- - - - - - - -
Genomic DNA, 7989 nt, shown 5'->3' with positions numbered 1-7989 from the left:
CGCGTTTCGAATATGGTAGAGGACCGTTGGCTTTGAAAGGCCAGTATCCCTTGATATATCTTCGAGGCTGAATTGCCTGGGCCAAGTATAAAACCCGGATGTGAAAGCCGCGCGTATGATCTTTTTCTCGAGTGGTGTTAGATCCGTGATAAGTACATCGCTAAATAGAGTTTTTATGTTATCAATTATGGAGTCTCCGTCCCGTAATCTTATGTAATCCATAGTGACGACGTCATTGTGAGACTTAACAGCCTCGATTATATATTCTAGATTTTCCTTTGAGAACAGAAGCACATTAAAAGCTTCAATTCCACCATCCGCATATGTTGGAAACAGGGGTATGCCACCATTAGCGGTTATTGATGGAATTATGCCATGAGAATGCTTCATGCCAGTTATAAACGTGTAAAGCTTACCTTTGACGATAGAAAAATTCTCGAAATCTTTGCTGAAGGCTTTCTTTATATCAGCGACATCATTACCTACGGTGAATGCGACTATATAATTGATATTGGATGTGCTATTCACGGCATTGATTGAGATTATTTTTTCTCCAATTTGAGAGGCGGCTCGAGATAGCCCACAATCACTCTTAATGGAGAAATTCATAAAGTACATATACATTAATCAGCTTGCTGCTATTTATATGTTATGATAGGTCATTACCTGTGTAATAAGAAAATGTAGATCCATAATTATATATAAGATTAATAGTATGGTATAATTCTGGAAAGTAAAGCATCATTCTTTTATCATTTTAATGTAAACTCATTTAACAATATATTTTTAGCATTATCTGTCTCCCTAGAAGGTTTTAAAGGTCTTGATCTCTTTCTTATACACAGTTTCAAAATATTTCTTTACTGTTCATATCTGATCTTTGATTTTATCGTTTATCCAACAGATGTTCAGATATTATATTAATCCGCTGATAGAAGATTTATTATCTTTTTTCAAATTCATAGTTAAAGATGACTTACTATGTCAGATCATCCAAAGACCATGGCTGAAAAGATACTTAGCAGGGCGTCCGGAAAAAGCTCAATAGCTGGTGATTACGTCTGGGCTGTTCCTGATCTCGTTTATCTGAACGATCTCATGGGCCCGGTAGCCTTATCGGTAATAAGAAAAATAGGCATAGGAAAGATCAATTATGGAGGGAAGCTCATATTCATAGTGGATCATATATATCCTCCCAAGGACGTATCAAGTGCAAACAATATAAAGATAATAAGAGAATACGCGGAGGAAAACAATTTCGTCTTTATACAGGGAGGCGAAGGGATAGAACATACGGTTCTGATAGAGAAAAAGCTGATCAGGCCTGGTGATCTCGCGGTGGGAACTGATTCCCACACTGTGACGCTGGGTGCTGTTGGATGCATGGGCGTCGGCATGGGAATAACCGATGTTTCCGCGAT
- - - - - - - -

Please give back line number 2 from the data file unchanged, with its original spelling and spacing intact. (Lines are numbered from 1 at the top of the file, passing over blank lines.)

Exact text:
CGCGTTTCGAATATGGTAGAGGACCGTTGGCTTTGAAAGGCCAGTATCCCTTGATATATCTTCGAGGCTGAATTGCCTGGGCCAAGTATAAAACCCGGATGTGAAAGCCGCGCGTATGATCTTTTTCTCGAGTGGTGTTAGATCCGTGATAAGTACATCGCTAAATAGAGTTTTTATGTTATCAATTATGGAGTCTCCGTCCCGTAATCTTATGTAATCCATAGTGACGACGTCATTGTGAGACTTAACAGCCTCGATTATATATTCTAGATTTTCCTTTGAGAACAGAAGCACATTAAAAGCTTCAATTCCACCATCCGCATATGTTGGAAACAGGGGTATGCCACCATTAGCGGTTATTGATGGAATTATGCCATGAGAATGCTTCATGCCAGTTATAAACGTGTAAAGCTTACCTTTGACGATAGAAAAATTCTCGAAATCTTTGCTGAAGGCTTTCTTTATATCAGCGACATCATTACCTACGGTGAATGCGACTATATAATTGATATTGGATGTGCTATTCACGGCATTGATTGAGATTATTTTTTCTCCAATTTGAGAGGCGGCTCGAGATAGCCCACAATCACTCTTAATGGAGAAATTCATAAAGTACATATACATTAATCAGCTTGCTGCTATTTATATGTTATGATAGGTCATTACCTGTGTAATAAGAAAATGTAGATCCATAATTATATATAAGATTAATAGTATGGTATAATTCTGGAAAGTAAAGCATCATTCTTTTATCATTTTAATGTAAACTCATTTAACAATATATTTTTAGCATTATCTGTCTCCCTAGAAGGTTTTAAAGGTCTTGATCTCTTTCTTATACACAGTTTCAAAATATTTCTTTACTGTTCATATCTGATCTTTGATTTTATCGTTTATCCAACAGATGTTCAGATATTATATTAATCCGCTGATAGAAGATTTATTATCTTTTTTCAAATTCATAGTTAAAGATGACTTACTATGTCAGATCATCCAAAGACCATGGCTGAAAAGATACTTAGCAGGGCGTCCGGAAAAAGCTCAATAGCTGGTGATTACGTCTGGGCTGTTCCTGATCTCGTTTATCTGAACGATCTCATGGGCCCGGTAGCCTTATCGGTAATAAGAAAAATAGGCATAGGAAAGATCAATTATGGAGGGAAGCTCATATTCATAGTGGATCATATATATCCTCCCAAGGACGTATCAAGTGCAAACAATATAAAGATAATAAGAGAATACGCGGAGGAAAACAATTTCGTCTTTATACAGGGAGGCGAAGGGATAGAACATACGGTTCTGATAGAGAAAAAGCTGATCAGGCCTGGTGATCTCGCGGTGGGAACTGATTCCCACACTGTGACGCTGGGTGCTGTTGGATGCATGGGCGTCGGCATGGGAATAACCGATGTTTCCGCGAT